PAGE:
Campus News: Multimedia Belt

October 1, 2009 - 9:03pm
The former anchor for ABC's 'Nightline' interviews the award-winning actor at Syracuse Stage as part of this year's SU Homecoming.

Oscar-nominated actor Frank Langella (Syracuse University class of '59) and award-winning journalist Ted Koppel (class of '60) weren't best friends during their undergraduate years, but you wouldn't be able to tell from the conversation they had during "One on One: Frank Langella and Ted Koppel," one of the highlight events in this year's Orange Central weekend.

September 30, 2009 - 6:35pm
From the rain-soaked parade to the energy at SU's football game, check out the experience for students, alums and fans.

Let's celebrate

October 3, 2009

September 21, 2009 - 3:42pm
Professional artists and journalists debate social media, art and technology Monday during the "Transcending Conflict through Culture" symposium.

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September 11, 2009 - 2:20pm
H1N1 concerns and attention result in largest Syracuse campus clinic ever.

UPDATE: The next flu clinic is scheduled for Tuesday, Sept. 15. at Flanagan Gymnasium, beginning at noon until the vaccine is gone. Students should bring their student I.D. and wear loose clothing that allows their upper arm to be exposed.

“Ooooww!” Bryce Shulman yelled as the nurse pulled the needle out of his arm. 

Nearly 150 students lining the basketball court looked over at the 6-foot-tall, third-year film major.

“Just kidding,” Shulman said, smiling to the crowd.

September 9, 2009 - 6:34pm
About 1,000 students and locals pack Goldstein Auditorium to hear the Vice President discuss college affordability.

At 10:35 a.m., an official looking man came to the podium, rattled around some papers, and walked off. The crowd quieted down and the jazz music coming from the speakers of Goldstein Auditorium became audible. Realizing that the scheduled program was only five minutes behind schedule, the chit-chat in the room resumed.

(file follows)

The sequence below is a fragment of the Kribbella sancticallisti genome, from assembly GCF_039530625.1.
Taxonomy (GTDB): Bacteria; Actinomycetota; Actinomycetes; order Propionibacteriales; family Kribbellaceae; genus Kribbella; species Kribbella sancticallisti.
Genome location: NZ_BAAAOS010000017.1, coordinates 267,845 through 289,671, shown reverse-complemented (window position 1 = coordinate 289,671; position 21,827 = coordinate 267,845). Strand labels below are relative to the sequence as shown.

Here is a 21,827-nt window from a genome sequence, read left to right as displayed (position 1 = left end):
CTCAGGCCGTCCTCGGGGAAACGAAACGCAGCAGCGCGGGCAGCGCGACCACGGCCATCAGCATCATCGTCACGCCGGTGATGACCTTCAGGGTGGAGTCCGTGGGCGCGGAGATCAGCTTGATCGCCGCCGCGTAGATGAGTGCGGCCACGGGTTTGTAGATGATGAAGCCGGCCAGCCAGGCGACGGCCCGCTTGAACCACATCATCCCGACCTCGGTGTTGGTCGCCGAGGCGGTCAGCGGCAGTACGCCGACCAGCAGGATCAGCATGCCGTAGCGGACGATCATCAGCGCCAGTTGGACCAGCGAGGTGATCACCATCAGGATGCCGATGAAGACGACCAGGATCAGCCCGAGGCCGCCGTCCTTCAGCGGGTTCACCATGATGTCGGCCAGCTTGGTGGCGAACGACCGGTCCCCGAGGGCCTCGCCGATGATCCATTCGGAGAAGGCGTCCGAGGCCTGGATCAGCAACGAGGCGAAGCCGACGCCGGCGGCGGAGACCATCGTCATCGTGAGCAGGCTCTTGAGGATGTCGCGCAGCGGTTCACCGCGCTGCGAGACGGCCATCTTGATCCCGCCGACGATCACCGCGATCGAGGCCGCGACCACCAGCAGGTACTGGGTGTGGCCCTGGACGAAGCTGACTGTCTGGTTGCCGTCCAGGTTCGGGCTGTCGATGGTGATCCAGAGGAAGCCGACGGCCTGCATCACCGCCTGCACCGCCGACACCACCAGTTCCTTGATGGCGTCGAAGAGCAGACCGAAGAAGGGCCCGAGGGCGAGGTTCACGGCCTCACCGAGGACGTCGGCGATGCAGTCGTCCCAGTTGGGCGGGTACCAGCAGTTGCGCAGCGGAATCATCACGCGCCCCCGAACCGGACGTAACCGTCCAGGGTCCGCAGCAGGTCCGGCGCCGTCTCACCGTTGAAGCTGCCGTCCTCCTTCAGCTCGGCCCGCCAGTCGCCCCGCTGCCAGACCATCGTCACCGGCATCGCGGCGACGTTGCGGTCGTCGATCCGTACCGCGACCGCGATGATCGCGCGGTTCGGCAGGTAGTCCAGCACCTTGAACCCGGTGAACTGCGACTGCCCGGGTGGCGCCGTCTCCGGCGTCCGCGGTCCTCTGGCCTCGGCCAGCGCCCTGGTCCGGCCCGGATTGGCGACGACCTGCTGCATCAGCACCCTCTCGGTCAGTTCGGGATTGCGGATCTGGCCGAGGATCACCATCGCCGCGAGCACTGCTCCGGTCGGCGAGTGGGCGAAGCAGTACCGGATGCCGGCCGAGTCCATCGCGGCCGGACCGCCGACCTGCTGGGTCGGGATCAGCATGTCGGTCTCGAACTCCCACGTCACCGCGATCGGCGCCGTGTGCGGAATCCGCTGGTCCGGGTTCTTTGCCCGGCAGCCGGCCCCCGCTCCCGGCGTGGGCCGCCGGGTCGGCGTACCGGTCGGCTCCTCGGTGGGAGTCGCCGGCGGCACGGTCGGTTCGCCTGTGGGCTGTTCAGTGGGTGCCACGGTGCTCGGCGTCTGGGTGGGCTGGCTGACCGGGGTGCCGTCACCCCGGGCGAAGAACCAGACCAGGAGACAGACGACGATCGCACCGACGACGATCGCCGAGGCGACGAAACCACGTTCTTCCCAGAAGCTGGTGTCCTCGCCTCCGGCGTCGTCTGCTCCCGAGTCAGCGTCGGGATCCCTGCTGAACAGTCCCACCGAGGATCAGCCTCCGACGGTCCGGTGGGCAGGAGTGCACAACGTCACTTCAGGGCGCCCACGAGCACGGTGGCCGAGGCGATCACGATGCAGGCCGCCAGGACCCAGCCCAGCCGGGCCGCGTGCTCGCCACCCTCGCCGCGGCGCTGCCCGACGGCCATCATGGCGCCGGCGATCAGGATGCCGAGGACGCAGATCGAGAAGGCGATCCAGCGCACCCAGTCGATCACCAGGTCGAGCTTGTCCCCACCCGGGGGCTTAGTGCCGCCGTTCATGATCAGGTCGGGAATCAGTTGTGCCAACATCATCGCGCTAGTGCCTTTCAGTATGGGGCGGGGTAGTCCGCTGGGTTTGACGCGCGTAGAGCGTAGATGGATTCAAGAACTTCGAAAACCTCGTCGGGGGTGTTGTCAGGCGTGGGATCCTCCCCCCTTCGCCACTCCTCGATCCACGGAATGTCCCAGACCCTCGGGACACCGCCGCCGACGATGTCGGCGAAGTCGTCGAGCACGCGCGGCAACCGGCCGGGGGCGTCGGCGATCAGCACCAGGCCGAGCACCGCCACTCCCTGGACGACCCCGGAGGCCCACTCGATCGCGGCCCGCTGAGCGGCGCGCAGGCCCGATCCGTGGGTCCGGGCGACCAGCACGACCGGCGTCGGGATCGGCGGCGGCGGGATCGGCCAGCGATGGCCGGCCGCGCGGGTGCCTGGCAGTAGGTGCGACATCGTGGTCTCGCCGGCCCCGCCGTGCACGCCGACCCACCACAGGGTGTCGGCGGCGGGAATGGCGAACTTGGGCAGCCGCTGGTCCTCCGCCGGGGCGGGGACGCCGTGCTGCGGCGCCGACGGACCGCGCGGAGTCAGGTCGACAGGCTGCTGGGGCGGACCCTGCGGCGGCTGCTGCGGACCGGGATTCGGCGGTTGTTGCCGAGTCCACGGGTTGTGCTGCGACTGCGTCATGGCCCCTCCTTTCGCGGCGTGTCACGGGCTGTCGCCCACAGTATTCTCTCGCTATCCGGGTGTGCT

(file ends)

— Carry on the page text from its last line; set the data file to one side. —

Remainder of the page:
The Vice President of the United States is allowed to be late.

August 31, 2009 - 12:47pm
The first day back at SU is filled with signs of nerves, excitement and determination.

Approaching the Syracuse University campus at 10 a.m. this morning, it seemed a bit too calm for the first day of the fall 2009 semester. Nearing the Schine Student Center, the bustle and excitement began to pick up.

The network of sidewalks outside of Schine was crawling with students making their way to and from class, texting on their cell phones, waving to familiar faces across the grass, and catching up with old friends. Two, three, four, five girls in a row drinking Dunkin’ Donuts iced coffee exited Schine, taking advantage of the warm weather while they still could.

July 16, 2009 - 3:28pm
SU professor says he's moving online education in a new direction

Syracuse University professor Scott Nicholson is teaching a class of more than 300 people from the comfort of his own home..

There, Nicholson, an associate professor in SU’s School of Information Studies, or iSchool, records a daily video blog about how libraries can bring people together through gaming programs, whether it’s an older board game like Monopoly or a newer electronic game like Dance Dance Revolution.  What makes his course,“Gaming in Libraries,”  different from other online classes is that his is taught entirely through YouTube.

May 25, 2009 - 3:19pm
New course at SU teaches students about the cultural and social significance of hip-hop.

Where can the music of Lil' Wayne and Kanye West battle each other for audience applause?  Syracuse classrooms, thanks to a unique new class.

May 25, 2009 - 2:32pm
The Syracuse University campus comes together to protest against sexual violence.

A sea of students and faculty stood by the steps of Hendricks Chapel to denounce sexual violence. 

On April 15, 2009,  more than 700 protestors joined together at Syracuse University's annual "Take Back the Night" event to discuss society's tolerance of sexual violence and abuse. 

April 24, 2009 - 10:23am
In 1969 the hill was buzzing with student activism, the students made demands and the faculty listened.

Bettie Thompson ’71 had been corresponding with her soon-to-be Syracuse University roommate on a regular basis the summer before her freshman year at SU. It wasn’t until Thompson met her roommate, a fellow New Jersey native, in person that race became an issue.

“Her family walked into Walnut Cottage where we lived, and she said, “My God, you’re a nigger,’” Thompson said.